Another example is given on Stack Overflow, which details how to safely use XML PATH to concatenate, without breaking on the XML special characters &, < and >. Applying that example into my problem code given above, we should use the following:

SELECT @Summary = (
  SELECT ec.Description + ', ' 
  FROM BadConcat ec 
  WHERE ec.BadConcatID in (1,2,3)
  ORDER BY ec.SortIndex 
  FOR XML PATH(''), TYPE
).value('.','varchar(max)')

PRINT @Summary

Voilà.

First Item, Second Item, Third Item, 

7 thoughts on “Concatenating strings in SQL Server, or undefined behaviour by design

  1. Yes, this is a much better way to do string concatenation in SQL. And then, to remove that pesky comma at the end of the string, we can use the STUFF command 🙂

    DECLARE @summary VARCHAR(MAX)
    DECLARE @delim VARCHAR(10) = ‘, ‘

    SELECT @summary = STUFF(
    (SELECT @delim + ec.Description
    FROM BadConcat ec
    WHERE ec.BadConcatID IN (1, 2, 3)
    ORDER BY ec.SortIndex
    FOR XML PATH (”))
    , 1, DATALENGTH(@delim), ”)

    PRINT @summary

  2. Just spent a few hours trying to figure out why my code was broken. Worked in one query but not the other. Thanks for writing this up. I wish M$ would support this feature. Everyone uses it. I’m surprised that it isn’t actually supported!

  3. Thanks for this Marc. Was brought to this article from your StackOverflow comment :
    https://stackoverflow.com/questions/194852/how-to-concatenate-text-from-multiple-rows-into-a-single-text-string-in-sql-serv

    Another commentator on this same thread mentioned that the += concatenation is considerably slower than XML Path … when the number of items to concatenate gets large (according to the commentator, James L., for 20,000 items: using the concatenate method – 2 minutes. Using the XML path method, it took less than 1 second

    However, if you have,
    a) a much smaller number of items to join than 20,000 and
    b) No where or order by clause

    Are there still cases where we can expect inexplicable behavior?

    1. Thanks for reading, Michele! Yes, by design the behavior is not specified, so updated query plans may cause changes to the concatenation behavior. This can also happen with updated versions of SQL Server.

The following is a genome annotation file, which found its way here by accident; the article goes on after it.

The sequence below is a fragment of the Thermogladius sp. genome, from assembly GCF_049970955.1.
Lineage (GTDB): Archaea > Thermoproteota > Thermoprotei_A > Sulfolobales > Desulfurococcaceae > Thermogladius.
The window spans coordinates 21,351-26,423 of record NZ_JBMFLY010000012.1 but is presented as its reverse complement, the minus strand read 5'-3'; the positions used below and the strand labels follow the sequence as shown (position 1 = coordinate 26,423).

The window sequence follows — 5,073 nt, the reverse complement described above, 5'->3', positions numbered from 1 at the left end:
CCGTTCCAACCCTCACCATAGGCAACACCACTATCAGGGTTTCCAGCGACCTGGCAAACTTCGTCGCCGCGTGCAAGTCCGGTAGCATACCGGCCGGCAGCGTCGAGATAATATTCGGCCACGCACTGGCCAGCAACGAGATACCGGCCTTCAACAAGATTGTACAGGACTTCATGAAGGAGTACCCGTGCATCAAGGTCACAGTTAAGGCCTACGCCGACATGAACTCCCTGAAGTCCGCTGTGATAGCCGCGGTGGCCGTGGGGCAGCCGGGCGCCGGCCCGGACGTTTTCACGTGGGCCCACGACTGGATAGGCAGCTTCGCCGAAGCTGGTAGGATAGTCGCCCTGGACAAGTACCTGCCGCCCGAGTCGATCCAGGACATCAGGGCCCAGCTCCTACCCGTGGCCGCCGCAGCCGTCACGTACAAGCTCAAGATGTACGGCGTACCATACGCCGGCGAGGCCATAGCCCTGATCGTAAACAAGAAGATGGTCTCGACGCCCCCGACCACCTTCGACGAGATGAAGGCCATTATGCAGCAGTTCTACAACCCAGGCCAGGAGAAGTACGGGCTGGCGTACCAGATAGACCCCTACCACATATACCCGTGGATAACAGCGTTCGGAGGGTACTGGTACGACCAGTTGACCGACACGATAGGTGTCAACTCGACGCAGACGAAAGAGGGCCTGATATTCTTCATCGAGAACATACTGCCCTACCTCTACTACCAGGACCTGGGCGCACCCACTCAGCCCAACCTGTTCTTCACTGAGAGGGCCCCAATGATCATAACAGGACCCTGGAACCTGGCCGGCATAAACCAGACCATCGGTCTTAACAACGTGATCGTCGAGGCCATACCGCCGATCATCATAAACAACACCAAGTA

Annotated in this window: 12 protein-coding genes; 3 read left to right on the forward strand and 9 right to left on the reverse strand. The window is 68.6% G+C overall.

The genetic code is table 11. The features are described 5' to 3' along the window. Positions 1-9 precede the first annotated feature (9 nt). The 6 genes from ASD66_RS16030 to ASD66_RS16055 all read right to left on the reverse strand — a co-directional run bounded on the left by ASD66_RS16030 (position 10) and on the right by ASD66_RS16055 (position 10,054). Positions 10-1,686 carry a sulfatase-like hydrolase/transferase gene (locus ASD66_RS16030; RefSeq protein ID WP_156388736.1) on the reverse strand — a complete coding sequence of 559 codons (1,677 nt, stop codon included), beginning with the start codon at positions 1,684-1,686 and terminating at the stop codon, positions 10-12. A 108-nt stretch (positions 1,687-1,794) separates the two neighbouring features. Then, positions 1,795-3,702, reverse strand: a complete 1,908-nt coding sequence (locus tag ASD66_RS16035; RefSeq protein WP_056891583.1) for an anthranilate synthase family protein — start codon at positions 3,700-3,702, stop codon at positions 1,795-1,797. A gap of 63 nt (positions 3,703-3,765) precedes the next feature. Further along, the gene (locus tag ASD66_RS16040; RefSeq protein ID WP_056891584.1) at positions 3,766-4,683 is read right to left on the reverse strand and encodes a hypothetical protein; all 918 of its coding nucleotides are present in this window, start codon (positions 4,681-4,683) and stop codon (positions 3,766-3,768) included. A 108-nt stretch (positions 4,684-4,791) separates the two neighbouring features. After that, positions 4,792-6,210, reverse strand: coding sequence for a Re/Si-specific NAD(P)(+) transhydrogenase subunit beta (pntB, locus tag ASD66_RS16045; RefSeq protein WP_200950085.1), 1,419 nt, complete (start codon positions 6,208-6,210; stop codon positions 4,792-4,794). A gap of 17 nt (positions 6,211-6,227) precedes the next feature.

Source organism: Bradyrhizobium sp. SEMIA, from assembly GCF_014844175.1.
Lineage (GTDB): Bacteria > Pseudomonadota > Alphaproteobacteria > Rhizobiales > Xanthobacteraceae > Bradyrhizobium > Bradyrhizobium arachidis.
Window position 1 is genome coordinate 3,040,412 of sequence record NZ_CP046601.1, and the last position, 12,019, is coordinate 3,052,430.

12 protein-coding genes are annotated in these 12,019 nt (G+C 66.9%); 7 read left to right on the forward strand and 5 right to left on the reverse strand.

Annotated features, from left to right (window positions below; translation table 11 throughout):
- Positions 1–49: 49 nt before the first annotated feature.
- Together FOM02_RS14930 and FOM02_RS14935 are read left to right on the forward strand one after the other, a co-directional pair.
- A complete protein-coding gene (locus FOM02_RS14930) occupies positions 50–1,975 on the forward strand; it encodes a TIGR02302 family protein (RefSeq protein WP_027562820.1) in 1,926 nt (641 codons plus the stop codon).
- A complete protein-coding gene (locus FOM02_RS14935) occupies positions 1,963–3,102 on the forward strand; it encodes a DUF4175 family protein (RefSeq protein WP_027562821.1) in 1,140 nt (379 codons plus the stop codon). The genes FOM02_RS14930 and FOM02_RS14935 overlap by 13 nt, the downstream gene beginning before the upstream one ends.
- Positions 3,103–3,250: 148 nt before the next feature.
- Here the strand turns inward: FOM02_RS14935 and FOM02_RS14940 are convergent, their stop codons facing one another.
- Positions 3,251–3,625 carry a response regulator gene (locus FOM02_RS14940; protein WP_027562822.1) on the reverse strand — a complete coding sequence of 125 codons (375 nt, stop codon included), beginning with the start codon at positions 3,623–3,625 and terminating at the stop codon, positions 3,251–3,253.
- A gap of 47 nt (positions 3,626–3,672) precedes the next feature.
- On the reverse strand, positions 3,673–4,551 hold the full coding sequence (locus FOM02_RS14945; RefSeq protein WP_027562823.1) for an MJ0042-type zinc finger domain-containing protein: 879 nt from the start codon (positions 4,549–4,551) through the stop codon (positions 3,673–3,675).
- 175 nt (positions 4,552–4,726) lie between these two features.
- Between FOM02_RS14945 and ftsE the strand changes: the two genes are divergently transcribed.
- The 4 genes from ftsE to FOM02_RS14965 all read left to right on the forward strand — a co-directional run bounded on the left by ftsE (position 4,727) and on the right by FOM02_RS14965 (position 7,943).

1. Thanks Marc.

        As you mentioned, apparently many people use this method, and appear to be able to use it successfully, and the fact that it is unreliable is just not understood.

        I think one problem is that we can follow an example of the concatenation method, such as your initial working example, and get the results you get.

        I suppose some people don’t spend a ton of time thinking of execution plans and/or are not well-versed in them, – and I admit I’m one of them. Aside from SQL Server upgrades, how can the “working” example of concatenation (with no where clause) have its plan changed, so that it will fail? What are common ways this kind of change might happen?

        – > Not just questions for Marc… I’d like to know if anyone has any ideas, or if anyone gets different results than Marc on the concatenation examples.

  4. The best information I had was in those MS articles linked in the blog post — and those have now disappeared into the Recycle Bin of connect.microsoft.com so they are no longer accessible. Very sad. They do not even appear to be on the Wayback Machine.

    Microsoft also relocated all their blogs not that long ago and broke all those links, and some helpful content on this that was there is no longer indexed as far as I can tell.

    No good answers from me…